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Unformatted text preview: Digital Digital Speech Processing— Processing— Lecture 3 Acoustic Theory of Speech Speech Production 1 Topics to be Covered Topics to be Covered • Sound production mechanisms of the human production mechanisms of the human vocal tract • Sounds of language => phonemes • Conversion of text to sounds via letter-to-sound rules and dictionary lookup • Location of sounds in the acoustic waveform sou spect • Location of sounds in spectrograms • Articulatory properties of speech sounds—place and manner of articulation 2 Topics to be Covered Topics to be Covered • sounds of speech of speech – acoustic phonetics – place and manner of articulation and manner of articulation • sound propagation in the human vocal tract • transmission line analogies • time-varying linear system approaches models • source models 3 Basic Speech Processes Basic • idea sentences words sounds waveform waveform sounds words sentences idea – Idea: it’s getting late, I should go to lunch, I should call Al and see if he wants to join me for lunch today – Words: Hi Al, did you eat yet? – Sounds: /h/ /ay/-/ae/ /l/-/d/ /ih/ /d/-/y/ /u/-/iy/ /t/-/y/ /ε/ /t/ /h/ /a /l/ /ih/ /d/ /u/ /t/ /t/ – Coarticulated Sounds: /h- ay-l/-/d-ih-j-uh/-/iy-t-j-ε-t/ (hial-dijaeajet) • remarkably, humans can decode these sounds and humans can decode these sounds and determine the meaning that was intended—at least at the idea/concept level (perhaps not completely at the word or sound level); often machines can also do the same task – – – – speech coding: waveform (model) waveform speech synthesis: words waveform speech recognition: waveform words/sentences speech understanding: waveform idea 4 Basics Basics • speech is composed of a sequence of sounds • sounds (and transitions between them) serve as a symbolic representation of information to be shared between humans (or humans and machines) • arrangement of sounds is governed by rules of language (constraints on sound sequences, word sequences, etc)--/spl/ exists, /sbk/ doesn’t exist • linguistics is the study of the rules of language • phonetics is the study of the sounds of speech th th can exploit knowledge about the structure of sounds and language—and how it exploit knowledge the structure of sounds and language how it is encoded in the signal—to do speech analysis, speech coding, speech synthesis, speech recognition, speaker recognition, etc. 5 Human Vocal Apparatus Human Vocal Apparatus • vocal tract —dotted lines in figure; begins at the tract lines in figure; begins at the glottis (the vocal cords) and ends at the lips • consists of the pharynx (the connection from the esophagus to the mouth) and the mouth itself (the oral cavity) itself (the oral cavity) • average male vocal tract length is 17.5 cm • cross sectional area, determined by positions of the tongue, lips, jaw and velum, varies from zero (complete closure) to 20 sq cm • nasal tract —begins at the velum and ends at the nostrils Mid-sagittal plane X-ray of human vocal apparatus • velum —a trapdoor-like mechanism at the back of the mouth cavity; lowers to couple the nasal tract to the vocal tract to produce the nasal sounds like /m/ (mom), /n/ (night), /ng/ (sing) Vocal Tract MRI Sequences Mid-sagittal plane X-ray of human vocal apparatus 6 MRI MRI of Speech (Prof. Shri Narayanan, USC) USC) 7 Real Real Time MRI – Shri Narayanan, USC 8 Schematic View of Vocal Tract Schematic View of Vocal Tract Speech Production Mechanism: • air enters the lungs via normal breathing enters the lungs via normal breathing and no speech is produced (generally) on in-take • as air is expelled from the lungs, via the air is expelled from the lungs via the trachea or windpipe, the tensed vocal cords within the larynx are caused to vibrate (Bernoulli oscillation) by the air flow Acoustic Tube Models Demo • air is chopped up into quasi-periodic pulses which are modulated in frequency (spectrally shaped) in passing through the th th pharynx (the throat cavity), the mouth cavity, and possibly the nasal cavity; the positions of the various articulators (jaw, (j tongue, velum, lips, mouth) determine the sound that is produced 9 Tube Tube Models 10 Tube Tube Models 11 Vocal Vocal Cords The vocal cords (folds) form a relaxation oscillator. Air pressure builds up and blows them apart. Air flows through the orifice and pressure drops allowing the vocal cords to close Then the cycle is vocal cords to close. Then the cycle is repeated. 12 Vocal Cord Views and Operation Vocal Cord Views and Operation Bernoulli Oscillation Tensed Vocal Cords – Ready to Vibrate Vib Lax Vocal Cords – Open for Breathing 13 Glottal Flow Glottal Flow Glottal volume velocity and resulting sound pressure at the mouth for the first 30 msec of a voiced sound • 15 msec buildup to periodicity => pitch detection issues at beginning and end of voicing; also voiced-unvoiced uncertainty for 15 msec 14 voiced- Artificial Larynx Artificial Larynx Artificial Larynx Demo Larynx Demo 15 Schematic Schematic Production Mechanism • lungs and associated muscles act as the source of air for exciting the vocal mechanism • muscle force pushes air out of the lungs (like (like a piston pushing air up within a cylinder) through bronchi and trachea • if vocal cords are tensed, air flow causes them them to vibrate, producing voiced or quasiquasiperiodic speech sounds (musical notes) Schematic representation of physiological mechanisms of speech production • if vocal cords are relaxed, air flow continues through vocal tract until it hits a ti th it hit constriction in the tract, causing it to become turbulent, thereby producing unvoiced sounds (like /s/, /sh/), or it hits a point of total closure in the vocal tract, building up pressure until the closure is opened and the pressure is suddenly and abruptly released causing brief transient abruptly released, causing a brief transient sound, sound, like at the beginning of /p/, /t/, or /k/ 16 Abstractions Abstractions of Physical Model excitation voiced unvoiced mixed Time-Varying Filter speech 17 The Speech Signal The Speech Signal • speech is a sequence of ever changing sounds • sound properties are highly dependent on context context (i.e., the sounds which occur before and the sounds which occur before and after the current sound) • the state of the vocal cords, the positions, shapes and sizes of the various articulators and sizes of the various articulators—all change change slowly over time, thereby producing the desired speech sounds => need to determine the physical properties of speech by observing and measuring the speech waveform (as well as signals derived from the speech waveform—e.g., the signal spectrum) 18 Speech Waveforms and Spectra Speech Waveforms and Spectra • 100 msec/line; 0.5 sec for utterance • S-silence-background-no speech silence-background• U-unvoiced, no vocal cord vibration (aspiration, unvoiced vi (asp sounds) • V-voiced-quasi-periodic speech voiced-quasi• speech is a slowly time varying speech is slowly time varying signal signal over 5-100 msec intervals 5• over longer intervals (100 msec-5 msecsec) the speech characteristics sec), the speech characteristics change change as rapidly as 10-20 10times/second => no well => no well-defined or exact regions or exact regions where where individuals sounds begin 19 and end 100 msec Speech Sounds Speech Sounds • “Should we chase” we chase – – – – – – /sh/ sound /ould/ sounds /we/ sounds /ch/ sound /a/ sound /s/ sound • hard to distinguish weak sounds from silence • hard to segment with high precision => don’t do it when it can be avoided COOL EDIT demo—’should’, ‘every’ 20 Estimate Estimate of Pitch Period - I IY TH IY V Z UW HH 21 Estimate Estimate of Pitch Period - II R AA B R EH F Z N 22 SourceSource-System Model of Speech Speech Production 23 Making Making Speech “Visible” in 1947 24 Spectrogram Properties Spectrogram Properties Speech Spectrogram —sound intensity versus time and frequency • wideband spectrogram -spectral analysis on 15 msec sections of waveform using broad (125 Hz) bandwidth sections of waveform using a broad (125 Hz) bandwidth analysis filter, with new analyzes every 1 msec – spectral intensity resolves individual periods of the speech and shows vertical striations during voiced regions st du • narrowband spectrogram -spectral analysis on 50 msec sections of waveform using a narrow (40 Hz) bandwidth analysis filter with new analyzes every bandwidth analysis filter, with new analyzes every 1 msec – narrowband spectrogram resolves individual pitch harmonics and shows horizontal striations during voiced regions and shows horizontal striations during voiced regions 25 Wideband Wideband and Narrowband Spectrograms Spectrograms 26 Sound Spectrogram Sound Spectrogram Wav Surfer: www.wavsurfer.com wavsurfer demo—’s5’, ‘s5_synthetic’ VoiceBox: www.ee.ic.ac.uk/hp/staff/dmb/voic ebox/voicebox.htm voicebox demo—’s5’, ‘s5_synthetic’ COLEA UI: COLEA demo—’should’, ‘every’ www.utdallas.edu/~loizou/speech/ colea.htm HMM Toolkit: www.ai.mit.edu/~murphyk/Softwa re/HMM/hmm.html#hmm 27 Speech Speech Sentence Waveform 28 Speech Speech Wideband Spectrogram 29 Acoustic Acoustic Theory of Speech Production 30 Sound Sound Source for Voiced Sounds 31 Sound Sound Source for Unvoiced Sounds 32 Parametrization Parametrization of Spectra • human vocal tract is essentially a tube of varying cross sectional area, or can be approximated as a concatentation of tubes of varying cross sectional areas cross sectional areas • acoustic theory shows that the transfer function of energy from the theory shows that the transfer function of energy from the excitation source to the output can be described in terms of the natural frequencies or resonances of the tube resonances known as formants or formant frequencies for speech and they represent the frequencies that pass the most acoustic energy th th th th from the source to the output typically there are 3 significant formants below about 3500 Hz formants are a highly efficient, compact representation of speech are highly efficient compact representation of speech • • • 33 Spectrogram and Formants Spectrogram and Formants Key Issue: Issue reliability reliability in estimating formants formants from spectral data 34 Waveform and Spectrogram Waveform and Spectrogram 35 Acoustic Theory Summary Acoustic Theory Summary • basic speech processes — from ideas to speech (production) from speech to ideas speech (production), from speech to ideas (perception) vocal production mechanisms • basic vocal production mechanisms — vocal tract, nasal tract, velum • source of sound flow at the glottis; output of sound flow at the lips and nose • speech waveforms and properties — voiced, unvoiced silence pitch unvoiced, silence, pitch • speech spectrograms and properties — wideband spectrograms, narrowband spectrograms, narrowband spectrograms, formants 36 English Speech Sounds English Speech Sounds ARPABET representation • 48 sounds • 18 vowels/diphthongs • 4 vowel-like consonants vowel consonants • 21 standard consonants • 4 syllabic sounds • 1 glottal stop 37 Phonemes— Phonemes—Link Between Orthography and Speech Orthography • Larry sequence of sounds /l/ /ae/ /r/ /iy/ (/L/ /AE/ /R/ /IY/) Speech Waveform sequence of sounds • based on acoustic properties (temporal) of phonemes Spectrogram sequence of sounds of sounds • based on acoustic properties (spectral) of phonemes The bottom line is that we use a phonetic code as an intermediate phonetic representation of language, from either orthography or from waveforms or spectrograms; now we have to learn how to or spectrograms no ha to learn ho to recognize sounds within speech utterances 38 Phonetic Transcriptions Phonetic Transcriptions • based on ideal (dictionary-based) pronunciations of all words in sentence – ‘My name is Larry’-/M/ /AY/-/N/ /EY/ /M/-/IH/ /Z/-/L/ /AE/ /R/ /IY/ – ‘How old are you’-/H/ /AW/-/OW/ /L/ /D/-/AA/ /R/-/Y/ /UW/ – ‘Speech processing is fun’-/S/ /P/ /IY/ /CH/-/P/ /R/ /AH/ /S/ /EH/ /S/ /IH/ /NG/ /S/ /EH/ /S/ /IH/ /NG/-/IH/ /Z/-/F/ /AH/ /N/ /Z/ /AH/ /N/ • word ambiguity abounds – ‘lives’-/L/ /IH/ /V/ /Z/ (he lives here) versus /L/ /AY/ /V/ /Z/ (a cat has nine lives) (a cat has nine lives) – ‘record’-/R/ /EH/ /K/ /ER/ /D/ (he holds the world record) versus /R/ /IY/ /K/ /AW/ /D/ (please record my favorite show tonight) show tonight) 39 She She had your dark suit in… SH IY AE HH D AA AXR Y R D UW S K T IH N 40 “Wideband” “Wideband” Spectrogram SH IY HH AE D AXR D AA R Y K S UW IH N T 41 Reduced Set of English Sounds Reduced Set of English Sounds • 39 sounds – 11 vowels (front, mid, back) classification based on tongue hump position – 4 diphthongs (vowel-like combinations) diphthongs (vowel combinations) – 4 semi-vowels (liquids and glides) – 3 nasal consonants – 6 voiced and unvoiced stop consonants voiced and unvoiced stop consonants – 8 voiced and unvoiced fricative consonants – 2 affricate consonants – 1 whispered sound • look at each class of sounds to characterize their acoustic and spectral properties their acoustic and spectral properties 42 Phoneme Classification Chart Phoneme Classification Chart Vocal Cords Vib Vibrating Noise-Like Excitation EY 43 Vowels Vowels • longest duration sounds – least context sensitive • can be held indefinitely in singing and other musical works (opera) • carry very little linguistic information (some languages don’t display vowels in text-Hebrew, Arabic) Text 1: all vowels deleted Th_y n_t_d s_gn_f_c_nt _mpr_v_m_nts _n th_ c_mp_ny’s th _m_g_, s_p_rv_s__n _nd m_n_g_m_nt. Text 2: all consonants deleted A__i_u_e_ _o_a__ _a_ __a_e_ e__e__ia___ __e _a_e, _i__ __e __i_e_ o_ o__u_a_io_a_ e___o_ee_ __i_____ i _e__ea_i__. 44 Vowels Vowels and Consonants Text 1: all vowels deleted Th_y n_t_d s_gn_f_c_nt _mpr_v_m_nts _n th_ c_mp_ny’s _m_g_, s_p_rv_s__n _nd m_n_g_m_nt. m (They noted significant improvements in the company’s image, supervision and management.) Text 2: all consonants deleted A__i_u_e_ _o_a__ _a_ __a_e_ e__e__ia___ __e _a_e, _i__ __e __i_e_ o_ o__u_a_io_a_ e___o_ee_ __i_____ _e__ea_i__. e (Attitudes toward pay stayed essentially the same, with the toward pay stayed essentially the same, with the scores of occupational employees slightly decreasing) 45 More Textual Examples More Textual Examples Text (all vowels deleted): (all vowels deleted): _n th_ n_xt f_w d_c_d_s, _dv_nc_s _n c_mm_n_c_t_ _ns w_ll r_d_c_lly ch_ng_ th_ w_y w_ ch th l_v_ _nd w_rk. Text (all consonants deleted): _ _e _o_ _e_ _ o_ _oi_ _ _o _o_ _ _i_ _ _ _a_ _e _ _o_ _o_ _u_i_ _ … 46 More Textual Examples More Textual Examples Text (all vowels deleted): _n th_ n_xt f_w d_c_d_s, _dv_nc_s _n c_mm_n_c_t_ _ns w_ll r_d_c_lly ch_ng_ th_ w_y w_ l_v_ _nd w_rk. (In the next few decades, advances in communications will radically change the way we live and work.) Text (all consonants deleted): _ _e _o_ _e_ _ o_ _oi_ _ _o _o_ _ _i_ _ _ _a_ _e _ _o_ _o_ _u_i_ _ … (The concept of going to work will change from commuting…) 47 Vowels Vowels • • • • produced using fixed vocal tract shape sustained sounds vocal cords are vibrating => voiced sounds cross-sectional area of vocal tract determines vowel resonance frequencies and vowel sound quality lit • tongue position (height, forward/back position) most important in determining vowel sound most important in determining vowel sound • usually relatively long in duration (can be held during singing) and are spectrally well formed 48 Vowel Production Vowel Production 49 Vowel Articulatory Shapes Vowel Articulatory Shapes • tongue hump position (front, mid, back) • tongue hump height (high, mid, low) • /IY/, /IH/, /AE/, /EH/ => front => high resonances /IH/ /AE/ /EH/ => front => high resonances • /AA/, /AH/, /AO/ => mid => energy balance 50 • /UH/, /UW/, /OW/ => back => low frequency resonances Vowel Vowel Waveforms & Spectrograms Synthetic versions of the versions of the 10 vowels 51 Vowel Formants Vowel Formants Clear pattern of variability of vowel pronunciation among men, women and children hild Strong overlap for different vowel sounds by different talkers => no unique identification of vowel strictly from resonances => need context to define vowel sound 52 The Vowel Triangle The Vowel Triangle Centroids of common vowels form clear triangular pattern in F1-F2 space iy-ih-eh-ae-uh 53 Canonic Canonic Vowel Spectra IY IY AA AA UW UW 100 Hz Fundamental 10 Hz 33 Hz 100 Hz 54 Canonic Canonic Vowel Spectra IY IY AA AA UW UW 100 Hz Fundamental 300 Hz Hz 300 Hz Fundamental 55 Eliminating Eliminating Vowels and Consonants 56 Diphthongs Diphthongs • Gliding speech sound that starts at or near the articulatory position for one vowel and moves to or toward the position for another vowel – – – – – /AY/ in buy /AW/ in down /EY/ in bait /OY/ in boy in /OW/ in boat (usually classified as vowel, not diphthong) – /Y/ in you (usually classified as glide) 57 Distinctive Features Distinctive Features Classify non-vowel/non-diphthong sounds in terms of distinctive features features – place of articulation • • • • • • • Bilabial (lips)—p,b,m,w Labiodental (between lips and front of teeth)-f,v Dental (teeth)-th,dh Alveolar (front of palate)-t,d,s,z,n,l Palatal (middle of palate)-sh,zh,r Velar (at velum)-k,g,ng Pharyngeal (at end of pharynx)-h – manner of articulation • • • • • • • Glide—smooth motion-w,l,r,y Nasal—lowered velum-m,n,ng Stop—constricted vocal tract-p,t,k,b,d,g Fricative—turbulent source-f,th,s,sh,v,dh,z,zh,h Voicing—voiced source-b,d,g,v,dh,z,zh,m,n,ng,w,l,r Mixed source—both voicing and unvoiced-j,ch Whispered--h 58 Places of Articulation Places of Articulation 59 Semivowels (Liquids and Glides) Semivowels (Liquids and Glides) • vowel-like in nature (called semivowels for in nature (called semivowels for this reason) • voiced sounds (w-l-r-y) sounds (w • acoustic characteristics of these sounds are strongly influenced by context—unlike most vowel sounds which are much less influenced by context Manner: glides Place: bilabial (w), alveolar (l), palatal (r) uh-{w,l,r,y}-a 60 Nasal Consonants Nasal Consonants • The nasal consonants consist of /M/, /N/, and /NG/ – – – – nasals produced using glottal excitation => voiced sounds vocal tract totally constricted at some point along the tract velum lowered so sound is radiated at nostrils constricted oral cavity serves as a resonant cavity that traps acoustic energy at certain natural frequencies (anti-resonances or zeros of transmission) – /M/ is produced with a constriction at the lips => low frequency zero – /N/ is produced with a constriction just behind the teeth => higher frequency zero frequency zero – /NG/ is produced with a constriction just forward of the velum => even higher frequency zero Manner: nasal uh-{m,n,ng}-a Place: bilabial (m), alveolar (n), velar (ng) 61 Nasal Production Nasal Production 62 Nasal Nasal Sounds Hole in spectrum UH M AA UH N AA 63 Nasal Spectrograms Nasal Spectrograms 64 Unvoiced Unvoiced Fricatives • Consonant sounds /F/, /TH/, /S/, /SH/ – produced by exciting vocal tract by steady air flow by exciting vocal tract by steady air flow which becomes turbulent in region of a constriction in the vocal tract • • • • /F/ constriction near the lips /TH/ constriction near the teeth /S/ constriction near the middle of the vocal tract /SH/ constriction near the back of the vocal tract – noise source at constriction => vocal tract is separated into two cavities – sound radiated from lips – front cavity – back cavity traps energy and produces antiresonances (zeros of transmission) Manner: fricative uh-{f,th,s,sh}-a Place: labiodental (f), dental (th), alveolar (s), palatal (sh) 65 Unvoiced Fricative Production Unvoiced Fricative Production 66 Unvoiced Unvoiced Fricatives UH F AA UH S AA UH SH AA 67 Unvoiced Fricative Spectrograms Unvoiced Fricative Spectrograms 68 Voiced Fricatives Voiced Fricatives • Sounds /V/,/DH/, /Z/, /ZH/ – place of constriction same as for unvoiced counterparts – two sources of excitation; vocal cords vibrating producing semi-periodic puffs of air to excite the tract; the resulting air flow becomes turbulent at the constriction giving a noise noise-like component in addition to the component in addition to the voiced-like component Manner: fricative uh-{v,dh,z,zh}-a Place: labiodental (v), dental (dh), alveolar (z), palatal (zh) 69 Voiced Voiced Fricatives UH V AA UH ZH AA 70 Voiced Voiced and Unvoiced Stop Consonants • sounds-/B/, /D/, /G/ (voiced stop consonants) and /P/, /T/ /K/ /K/ (unvoiced stop consonants) – voiced stops are transient sounds produced by building up pressure behind a total constriction in the oral tract and then suddenly releasing the pressure resulting in pop suddenly releasing the pressure, resulting in a pop-like sound sound • /B/ constriction at lips • /D/ constriction at back of teeth • /G/ constriction at velum Manner: stop uh-{b,d,g}-a Place: bilabial (b,p), alveolar (d,t), velar (g, k) – no sound is radiated from the lips during constriction => t h li sometimes sound is radiated from the throat during constriction (leakage through tract walls) allowing vocal cords to vibrate in spite of total constriction – stop sounds strongly influenced by surrounding sounds – unvoiced stops have no vocal cord vibration during period of closure => brief period of frication (due to sudden turbulence of escaping air) and aspiration (steady air flow from the glottis) escaping air) and aspiration (steady air flow from the glottis) before voiced excitation begins 71 Stop Consonant Production Stop Consonant Production 72 Voiced Voiced Stop Consonant UH B AA 73 Unvoiced Unvoiced Stop Consonants uh-{p,t,k}-a Stop Gap uh-{j,ch,h}-a UH P AA UH T AA 74 Stop Stop Consonant Waveforms and Spectrograms uh-{p,t,k}-a uh-{j,ch,h}-a 75 Distinctive Phoneme Features Distinctive Phoneme Features • the brain recognizes sounds by doing a distinctive feature analysis from the information going to the brain • the distinctive features are somewhat insensitive to noise, background, reverberation => they are robust and reliable 76 Distinctive Features Distinctive Features • place and manner of articulation completely define the consonant sounds, making speech perception robust to a range of external factors 77 IY-beat IHbit EHEH bet AE-bat AA-bob ER-bird AH-but AO AO-bought UW-boot UH-book OW OW-boat AW-down AY-buy OY-boy EY-bait Review Exercises Review Exercises Write the transcription of the Write the transcription of the sentence “Good friends are hard to find” G-UH-D F-R-EH-N-D-Z AA-R HHAA-R-D T-UH (UW) F-AY-N-D 78 Review Review Exercises file: enjoy 10k, sampling rate: 10000, starting sample: 1 number of samples 8079 0 EH N 2000 s amples offset N JH Enjoy: OY 4000 OY EH-N-JH-OY 6000 OY 8000 0 200 400 600 800 1000 1200 sample number number 1400 1600 1800 2000 79 Review Exercises Review Exercises file: simple10k, sampling rate: 10000, starting sample: 1 number of samples 7152 0 S Simple: s amples offset 2000 S IH M 4000 P S-IH-M-P(AX-L | EL) AXAX-L | EL 6000 0 200 400 600 800 1000 1200 sample number 1400 1600 1800 2000 80 TH-IH S IH Z UH T EH S T 81 This is a test (16 kHz sampling rate) Ultimate Exercise— Ultimate Exercise—Identify Words From Spectrogram Word Choices: that, and, was, by, people little simple people, little, simple, between, very, enjoy, only, other, company, those /was/ -- this word can be identified by the voiced voiced initial portion with very low first and second low first and second formants (sounds like UW or W), followed by the AA sound and ending with the Z (S) sound. 82 Ultimate Exercise— Ultimate Exercise—Identify Words From Spectrogram Word Choices: Word Choices: that, and, was, by, people, little, simple, between very enjoy between, very, enjoy, only, other, company, those /enjoy/ – this word can be identified by the two-syllable twonature, with the nasal sound N at the end of the first syllable and the fricative JH syllable, and the fricative JH at the beginning of the second syllable, with the characteristic OY diphthong at the end of th the word 83 Ultimate Exercise— Ultimate Exercise—Identify Words From Spectrogram Word Choices: that, and, was, by, people, little, simple, between, very, enjoy, only, other, company, those those /company/ /company/ – this word can be word can be identified by the three syllable three nature, with the initial stop consonant K, the first syllable ending in the nasal ending in the nasal M, followed by followed by the stop P, and with the second syllable ending with the nasal N followed by an IY vowel-like sound sound 84 Ultimate Exercise— Ultimate Exercise—Identify Words From Spectrogram Word Choices: that, and, was, by, people, little, simple, people, little, simple, between, very, enjoy, only, other, company, those /simple/ – this word can be identified by the two-syllable twonature, with a strong initial fricative S beginning the first syllable and the nasal M ll th ending the first syllable, and with the stop consonant P beginning the second syllable 85 Summary Summary • sounds of the English language—phonemes, the English language syllables, words • phonetic transcriptions of words and sentences — coarticulation across word boundaries • vowels and consonents — their roles, articulatory shapes, waveforms, spectrograms, formants • distinctive feature representations of speech 86 ...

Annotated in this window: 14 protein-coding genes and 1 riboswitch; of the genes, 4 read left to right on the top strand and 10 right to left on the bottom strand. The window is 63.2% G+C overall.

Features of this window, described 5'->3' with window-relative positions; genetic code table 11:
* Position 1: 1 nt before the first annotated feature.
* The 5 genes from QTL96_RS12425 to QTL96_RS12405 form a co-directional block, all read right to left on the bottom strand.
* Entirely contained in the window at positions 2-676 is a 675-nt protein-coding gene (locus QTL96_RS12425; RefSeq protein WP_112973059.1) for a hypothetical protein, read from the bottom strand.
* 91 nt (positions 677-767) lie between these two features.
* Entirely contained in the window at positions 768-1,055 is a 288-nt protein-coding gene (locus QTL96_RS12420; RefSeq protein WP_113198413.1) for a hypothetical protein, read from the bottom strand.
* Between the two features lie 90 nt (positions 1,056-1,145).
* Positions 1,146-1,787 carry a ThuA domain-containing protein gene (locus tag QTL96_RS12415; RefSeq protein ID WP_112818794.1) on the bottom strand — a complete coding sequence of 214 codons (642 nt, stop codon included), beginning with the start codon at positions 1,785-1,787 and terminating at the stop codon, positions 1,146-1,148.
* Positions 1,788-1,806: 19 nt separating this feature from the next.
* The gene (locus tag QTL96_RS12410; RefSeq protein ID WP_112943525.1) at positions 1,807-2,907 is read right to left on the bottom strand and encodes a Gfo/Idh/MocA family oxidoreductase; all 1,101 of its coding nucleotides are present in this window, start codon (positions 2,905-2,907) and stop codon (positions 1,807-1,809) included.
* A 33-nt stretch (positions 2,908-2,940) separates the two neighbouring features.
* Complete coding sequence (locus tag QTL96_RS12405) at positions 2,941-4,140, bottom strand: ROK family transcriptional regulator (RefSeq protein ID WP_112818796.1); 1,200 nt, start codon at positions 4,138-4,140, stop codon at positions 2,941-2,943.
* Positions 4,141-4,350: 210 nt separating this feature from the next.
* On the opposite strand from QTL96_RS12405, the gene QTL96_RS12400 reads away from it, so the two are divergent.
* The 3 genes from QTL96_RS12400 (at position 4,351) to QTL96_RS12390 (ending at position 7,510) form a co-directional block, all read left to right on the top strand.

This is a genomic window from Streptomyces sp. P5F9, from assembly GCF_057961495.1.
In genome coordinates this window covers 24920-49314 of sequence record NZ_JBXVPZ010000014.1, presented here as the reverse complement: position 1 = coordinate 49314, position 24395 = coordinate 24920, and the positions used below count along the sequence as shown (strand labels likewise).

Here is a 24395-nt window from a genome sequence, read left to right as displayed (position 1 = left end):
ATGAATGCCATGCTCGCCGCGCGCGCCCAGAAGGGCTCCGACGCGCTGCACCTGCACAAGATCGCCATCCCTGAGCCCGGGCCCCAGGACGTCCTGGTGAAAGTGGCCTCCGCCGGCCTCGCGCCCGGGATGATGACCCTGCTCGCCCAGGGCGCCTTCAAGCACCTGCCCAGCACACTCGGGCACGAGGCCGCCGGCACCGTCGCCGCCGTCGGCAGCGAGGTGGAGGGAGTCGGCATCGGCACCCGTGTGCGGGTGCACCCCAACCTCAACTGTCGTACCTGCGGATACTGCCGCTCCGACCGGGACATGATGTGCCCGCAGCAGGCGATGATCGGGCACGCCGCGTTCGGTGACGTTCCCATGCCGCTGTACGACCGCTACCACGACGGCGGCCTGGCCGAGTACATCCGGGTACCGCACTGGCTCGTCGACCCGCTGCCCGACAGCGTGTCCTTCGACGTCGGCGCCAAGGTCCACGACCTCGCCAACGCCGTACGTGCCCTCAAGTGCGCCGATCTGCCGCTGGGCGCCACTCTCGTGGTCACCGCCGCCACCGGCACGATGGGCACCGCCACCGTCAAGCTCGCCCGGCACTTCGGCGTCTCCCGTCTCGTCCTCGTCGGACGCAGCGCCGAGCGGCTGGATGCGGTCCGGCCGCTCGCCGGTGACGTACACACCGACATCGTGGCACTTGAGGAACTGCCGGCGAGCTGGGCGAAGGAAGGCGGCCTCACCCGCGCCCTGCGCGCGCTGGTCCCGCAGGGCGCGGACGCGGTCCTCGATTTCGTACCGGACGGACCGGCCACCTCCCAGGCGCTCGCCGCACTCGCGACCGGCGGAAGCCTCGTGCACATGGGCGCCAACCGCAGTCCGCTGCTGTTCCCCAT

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This note was uploaded on 12/29/2011 for the course ECE 259 taught by Professor Rabiner,l during the Fall '08 term at UCSB.